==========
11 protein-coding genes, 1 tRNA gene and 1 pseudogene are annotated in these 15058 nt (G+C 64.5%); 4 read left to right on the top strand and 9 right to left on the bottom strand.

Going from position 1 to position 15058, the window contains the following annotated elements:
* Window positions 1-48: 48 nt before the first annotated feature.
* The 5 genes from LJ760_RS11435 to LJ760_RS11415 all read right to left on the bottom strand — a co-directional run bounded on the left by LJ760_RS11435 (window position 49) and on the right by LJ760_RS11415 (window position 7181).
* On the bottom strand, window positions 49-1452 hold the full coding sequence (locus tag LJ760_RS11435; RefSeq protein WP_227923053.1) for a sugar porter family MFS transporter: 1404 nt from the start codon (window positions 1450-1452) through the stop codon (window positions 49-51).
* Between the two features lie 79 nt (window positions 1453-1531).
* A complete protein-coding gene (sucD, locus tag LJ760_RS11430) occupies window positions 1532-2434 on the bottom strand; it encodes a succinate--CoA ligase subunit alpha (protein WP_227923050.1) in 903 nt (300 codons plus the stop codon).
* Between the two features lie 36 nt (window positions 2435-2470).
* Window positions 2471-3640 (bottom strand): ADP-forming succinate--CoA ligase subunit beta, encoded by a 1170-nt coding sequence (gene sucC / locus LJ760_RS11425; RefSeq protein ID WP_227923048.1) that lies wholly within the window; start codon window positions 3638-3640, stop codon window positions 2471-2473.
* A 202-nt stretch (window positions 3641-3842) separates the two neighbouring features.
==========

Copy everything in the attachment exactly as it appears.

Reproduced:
11 protein-coding genes, 1 tRNA gene and 1 pseudogene are annotated in these 15058 nt (G+C 64.5%); 4 read left to right on the top strand and 9 right to left on the bottom strand.

Going from position 1 to position 15058, the window contains the following annotated elements:
* Window positions 1-48: 48 nt before the first annotated feature.
* The 5 genes from LJ760_RS11435 to LJ760_RS11415 all read right to left on the bottom strand — a co-directional run bounded on the left by LJ760_RS11435 (window position 49) and on the right by LJ760_RS11415 (window position 7181).
* On the bottom strand, window positions 49-1452 hold the full coding sequence (locus tag LJ760_RS11435; RefSeq protein WP_227923053.1) for a sugar porter family MFS transporter: 1404 nt from the start codon (window positions 1450-1452) through the stop codon (window positions 49-51).
* Between the two features lie 79 nt (window positions 1453-1531).
* A complete protein-coding gene (sucD, locus tag LJ760_RS11430) occupies window positions 1532-2434 on the bottom strand; it encodes a succinate--CoA ligase subunit alpha (protein WP_227923050.1) in 903 nt (300 codons plus the stop codon).
* Between the two features lie 36 nt (window positions 2435-2470).
* Window positions 2471-3640 (bottom strand): ADP-forming succinate--CoA ligase subunit beta, encoded by a 1170-nt coding sequence (gene sucC / locus LJ760_RS11425; RefSeq protein ID WP_227923048.1) that lies wholly within the window; start codon window positions 3638-3640, stop codon window positions 2471-2473.
* A 202-nt stretch (window positions 3641-3842) separates the two neighbouring features.